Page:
HL Deb 25 March 1831 vol 3 cc925-6
Lord Wharncliffe

gave notice, that he should on Monday next move for the returns which a noble kinsman of his had yesterday given notice for him of his intention to move for. He should at an earlier period have taken this means of bringing under the notice of their Lordships the Reform measure, if he had not been prevented by indisposition.

Earl Grey

asked, if the noble Lord meant to move for the same Returns which were contained in his former notice; because, if so, it might be convenient to the noble Lord to know that there would be no objection to the Motion.

Lord Wharncliffe

said, he should move for the same returns as had been before named, and that he had anticipated there would be no objection to his motion. He had now to present to their Lordships a Petition, which he called their attention to with great pain. It was on the subject of tithes, and came from the owners and occupiers of lands of the parish of Cadoxton-juxta-Neath, in the county of Glamorgan. It appeaed from the statement of the petitioners, that a modus had existed for a long period in the parish; that this modus was contested by the Vicar, in the reign of William and Mary, when the Vicar's bill was dismissed as frivolous and vexatious, and himself fixed with the costs of the suit; and that, about twenty years ago, another suit was instituted, when the modus was again confirmed by Sir W. Grant. The petitioners complained that the present Vicar had contested the modus again, and had succeeded in setting it aside as against one person, and the rest of the parish apprehended renewed litigation. Now, he was sure that no one would accuse him of any inclination to infringe the rights of the Church; but when they had cases like the present forced upon their notice, he thought they must all agree that some measure should be introduced on the subject, in order to prevent constant litigation of the worst character. He trusted, therefore, that the bill of the Chief Justice would prove successful. If that bill did not meet the case of the petitioners, he would again bring it under the notice of the House when that bill came into Committee.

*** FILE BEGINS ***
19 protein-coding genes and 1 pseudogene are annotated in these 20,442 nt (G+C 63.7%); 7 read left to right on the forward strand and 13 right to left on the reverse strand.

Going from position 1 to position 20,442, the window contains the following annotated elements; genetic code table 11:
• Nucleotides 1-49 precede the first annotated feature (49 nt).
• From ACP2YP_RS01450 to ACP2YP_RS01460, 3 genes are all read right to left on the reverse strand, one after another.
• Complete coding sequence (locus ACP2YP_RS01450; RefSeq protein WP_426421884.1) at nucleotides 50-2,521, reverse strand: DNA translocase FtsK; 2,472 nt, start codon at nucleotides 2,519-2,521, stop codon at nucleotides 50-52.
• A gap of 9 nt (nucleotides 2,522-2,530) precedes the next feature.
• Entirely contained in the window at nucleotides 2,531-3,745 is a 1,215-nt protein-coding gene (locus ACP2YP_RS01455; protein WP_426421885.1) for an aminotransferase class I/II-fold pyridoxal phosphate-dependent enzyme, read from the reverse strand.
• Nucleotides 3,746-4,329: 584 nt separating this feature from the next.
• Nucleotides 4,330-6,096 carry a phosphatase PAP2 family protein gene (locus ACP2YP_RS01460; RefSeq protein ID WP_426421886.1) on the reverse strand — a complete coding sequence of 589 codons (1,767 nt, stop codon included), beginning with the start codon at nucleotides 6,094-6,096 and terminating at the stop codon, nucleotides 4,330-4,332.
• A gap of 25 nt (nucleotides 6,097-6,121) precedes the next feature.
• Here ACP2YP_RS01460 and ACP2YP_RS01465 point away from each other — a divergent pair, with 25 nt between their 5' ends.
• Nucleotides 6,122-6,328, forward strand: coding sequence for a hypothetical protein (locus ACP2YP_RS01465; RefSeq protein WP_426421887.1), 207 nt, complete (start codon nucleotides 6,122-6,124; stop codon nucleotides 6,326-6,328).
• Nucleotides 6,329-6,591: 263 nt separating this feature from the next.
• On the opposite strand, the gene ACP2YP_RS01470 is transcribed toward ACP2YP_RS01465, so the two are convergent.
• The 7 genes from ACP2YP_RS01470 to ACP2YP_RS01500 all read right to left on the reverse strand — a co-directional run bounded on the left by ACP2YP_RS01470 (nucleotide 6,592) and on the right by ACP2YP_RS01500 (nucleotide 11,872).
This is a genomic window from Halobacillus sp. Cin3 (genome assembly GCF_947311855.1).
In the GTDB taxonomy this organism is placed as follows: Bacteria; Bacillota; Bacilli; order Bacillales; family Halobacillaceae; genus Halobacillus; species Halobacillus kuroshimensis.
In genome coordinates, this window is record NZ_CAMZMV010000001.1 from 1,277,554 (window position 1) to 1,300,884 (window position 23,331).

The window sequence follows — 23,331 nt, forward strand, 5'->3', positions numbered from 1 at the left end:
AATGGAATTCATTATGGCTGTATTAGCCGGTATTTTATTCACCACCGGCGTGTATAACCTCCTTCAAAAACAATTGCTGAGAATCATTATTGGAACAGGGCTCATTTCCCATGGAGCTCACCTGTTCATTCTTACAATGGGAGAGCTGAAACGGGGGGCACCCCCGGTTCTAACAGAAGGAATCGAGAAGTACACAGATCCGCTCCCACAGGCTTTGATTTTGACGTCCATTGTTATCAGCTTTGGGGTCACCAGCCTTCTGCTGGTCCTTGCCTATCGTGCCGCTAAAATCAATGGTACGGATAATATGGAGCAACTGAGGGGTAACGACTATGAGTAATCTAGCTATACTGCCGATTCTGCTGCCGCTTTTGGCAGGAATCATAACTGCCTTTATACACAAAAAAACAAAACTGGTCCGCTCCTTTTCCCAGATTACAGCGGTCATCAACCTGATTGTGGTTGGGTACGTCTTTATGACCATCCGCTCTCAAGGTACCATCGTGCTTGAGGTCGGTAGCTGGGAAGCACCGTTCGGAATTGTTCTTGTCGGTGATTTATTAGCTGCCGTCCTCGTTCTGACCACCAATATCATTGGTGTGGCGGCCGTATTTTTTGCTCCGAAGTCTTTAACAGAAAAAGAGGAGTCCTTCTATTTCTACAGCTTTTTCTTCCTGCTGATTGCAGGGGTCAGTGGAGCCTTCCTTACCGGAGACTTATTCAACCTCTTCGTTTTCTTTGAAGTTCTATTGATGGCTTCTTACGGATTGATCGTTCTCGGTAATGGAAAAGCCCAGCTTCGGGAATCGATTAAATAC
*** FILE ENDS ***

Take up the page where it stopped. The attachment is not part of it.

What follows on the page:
The Bishop of Gloucester

did not, he was sure, need to remind their Lordships, that the petition was an ex-parte statement, and he had no doubt that many of the assertions it contained could be answered or explained.

Petition to lie on the Table.